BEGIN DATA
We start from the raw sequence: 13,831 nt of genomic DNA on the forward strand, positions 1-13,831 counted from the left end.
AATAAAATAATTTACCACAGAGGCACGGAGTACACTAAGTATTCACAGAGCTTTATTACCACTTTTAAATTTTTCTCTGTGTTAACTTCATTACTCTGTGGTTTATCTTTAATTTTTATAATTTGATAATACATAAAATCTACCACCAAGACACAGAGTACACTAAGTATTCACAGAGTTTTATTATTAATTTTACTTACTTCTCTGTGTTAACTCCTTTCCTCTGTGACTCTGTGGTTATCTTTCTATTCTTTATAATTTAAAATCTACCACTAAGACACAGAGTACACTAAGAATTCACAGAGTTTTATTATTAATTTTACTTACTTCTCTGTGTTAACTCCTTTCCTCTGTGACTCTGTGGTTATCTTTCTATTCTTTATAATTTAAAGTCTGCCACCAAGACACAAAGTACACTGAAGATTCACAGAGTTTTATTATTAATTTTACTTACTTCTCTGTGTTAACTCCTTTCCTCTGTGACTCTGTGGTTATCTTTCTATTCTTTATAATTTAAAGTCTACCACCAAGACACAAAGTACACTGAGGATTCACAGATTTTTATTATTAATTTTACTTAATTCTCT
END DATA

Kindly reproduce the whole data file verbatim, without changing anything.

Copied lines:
We start from the raw sequence: 13,831 nt of genomic DNA on the forward strand, positions 1-13,831 counted from the left end.
AATAAAATAATTTACCACAGAGGCACGGAGTACACTAAGTATTCACAGAGCTTTATTACCACTTTTAAATTTTTCTCTGTGTTAACTTCATTACTCTGTGGTTTATCTTTAATTTTTATAATTTGATAATACATAAAATCTACCACCAAGACACAGAGTACACTAAGTATTCACAGAGTTTTATTATTAATTTTACTTACTTCTCTGTGTTAACTCCTTTCCTCTGTGACTCTGTGGTTATCTTTCTATTCTTTATAATTTAAAATCTACCACTAAGACACAGAGTACACTAAGAATTCACAGAGTTTTATTATTAATTTTACTTACTTCTCTGTGTTAACTCCTTTCCTCTGTGACTCTGTGGTTATCTTTCTATTCTTTATAATTTAAAGTCTGCCACCAAGACACAAAGTACACTGAAGATTCACAGAGTTTTATTATTAATTTTACTTACTTCTCTGTGTTAACTCCTTTCCTCTGTGACTCTGTGGTTATCTTTCTATTCTTTATAATTTAAAGTCTACCACCAAGACACAAAGTACACTGAGGATTCACAGATTTTTATTATTAATTTTACTTAATTCTCT